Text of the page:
Marvel's martial artists are facing off, and what better place than something called Battleworld?
Tying in with Secret Wars, this May Marvel is releasing a Master of Kung Fu miniseries featuring Shang-Chi and a cast of Marvel alums fighting in the land of all that's left of K'un Lun reports ComicVine. Haden Blackman and Dalibor Talaji? are creating this miniseries, and it comes from the writer's long love of martial arts story and cross-continuity capers at Marvel.
"After we knew that Elektra would end with Issue 11, editor Sana Amanat asked me if I'd be interested in doing another project at Marvel, and pitched me on a martial arts themed book as part of Secret Wars," Blackman says. "I've always loved the notion of the "multiverse," and the ways in which familiar characters can be re-envisioned -- as a kid, I consumed What If...?; Exiles remains one of my favorite series; and I still go back to reread Avengers Forever just for the battle at the end that incorporates hundreds of Avengers from multiple times and realities. There was no way I was going to pass up an opportunity to flesh out a new corner of the Marvel universe revolving around martial arts and the supernatural.?"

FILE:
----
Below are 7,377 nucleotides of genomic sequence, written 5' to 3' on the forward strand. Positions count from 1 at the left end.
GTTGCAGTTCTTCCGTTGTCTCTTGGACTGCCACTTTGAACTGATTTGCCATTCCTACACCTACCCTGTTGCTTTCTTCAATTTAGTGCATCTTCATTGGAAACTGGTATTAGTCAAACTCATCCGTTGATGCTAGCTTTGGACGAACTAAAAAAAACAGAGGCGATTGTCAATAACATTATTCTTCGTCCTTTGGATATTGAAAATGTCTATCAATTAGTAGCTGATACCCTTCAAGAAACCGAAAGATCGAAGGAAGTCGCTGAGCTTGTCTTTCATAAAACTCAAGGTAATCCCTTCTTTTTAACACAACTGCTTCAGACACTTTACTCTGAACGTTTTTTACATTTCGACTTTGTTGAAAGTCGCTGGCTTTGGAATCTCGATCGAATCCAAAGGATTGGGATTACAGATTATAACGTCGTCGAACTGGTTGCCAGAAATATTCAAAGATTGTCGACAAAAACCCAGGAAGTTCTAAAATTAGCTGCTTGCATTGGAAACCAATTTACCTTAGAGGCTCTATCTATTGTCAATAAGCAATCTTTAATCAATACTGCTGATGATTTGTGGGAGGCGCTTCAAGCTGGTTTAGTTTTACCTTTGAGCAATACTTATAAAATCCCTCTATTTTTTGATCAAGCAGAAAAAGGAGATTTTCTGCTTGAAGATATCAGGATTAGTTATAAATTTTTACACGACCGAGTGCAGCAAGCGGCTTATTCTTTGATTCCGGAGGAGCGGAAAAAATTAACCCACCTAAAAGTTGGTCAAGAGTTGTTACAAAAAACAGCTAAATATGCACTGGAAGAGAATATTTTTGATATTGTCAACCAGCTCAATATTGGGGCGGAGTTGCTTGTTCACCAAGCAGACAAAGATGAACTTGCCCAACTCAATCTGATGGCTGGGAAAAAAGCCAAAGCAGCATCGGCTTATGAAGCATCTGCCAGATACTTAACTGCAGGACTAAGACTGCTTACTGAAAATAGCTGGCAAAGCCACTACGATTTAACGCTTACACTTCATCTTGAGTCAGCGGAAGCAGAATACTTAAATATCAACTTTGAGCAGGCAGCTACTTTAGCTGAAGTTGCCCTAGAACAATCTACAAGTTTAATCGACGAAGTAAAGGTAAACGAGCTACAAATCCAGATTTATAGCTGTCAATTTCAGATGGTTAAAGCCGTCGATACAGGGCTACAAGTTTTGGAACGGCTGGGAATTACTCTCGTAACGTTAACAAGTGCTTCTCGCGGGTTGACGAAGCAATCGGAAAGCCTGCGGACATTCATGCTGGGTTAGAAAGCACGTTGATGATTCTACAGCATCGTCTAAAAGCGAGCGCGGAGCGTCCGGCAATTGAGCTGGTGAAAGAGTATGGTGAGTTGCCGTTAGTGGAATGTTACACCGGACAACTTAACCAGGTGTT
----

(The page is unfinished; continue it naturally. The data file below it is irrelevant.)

Although Shang-Chi is best known as Marvel's Master of Kung Fu, the title features Blackman's Elektra, Kitty Pryde, Lockheed, as well as Typhoid Mary and K'un Lun's most popular champion Danny Rand, a.k.a. Iron Fist. Blackman says the K'un Lun of Battleworld shares similiarities with its pre-Secret Wars incarnation, but with some changes.
"Life in K'un-Lun revolves around martial arts, and specifically the many different schools that train the populace, each of which focuses on different techniques," says the writer. "Mastering these techniques provides a wide range of powers and abilities -- from something familiar, like Iron Fist's ability to focus his chi to empower his attacks, to intangibility and even shape-shifting."
Speaking of shifting, the Battleworld status quo has shifted around some elements of Shang-Chi's origin -- and his drinking habits.
"In many ways, Shang-Chi will be familiar -- he is the son of a great master, but has a very different moral compass than his father. Accused of murdering a master, Shang-Chi has been exiled from his father's school," says Blackman. "In this world, anyone who is not affiliated with a school, who is not training to reach the peak of his or her abilities, is considered an outcast, the lowest caste in society. With nothing left to give him purpose, Shang-Chi has become a vagrant and a drunk.?"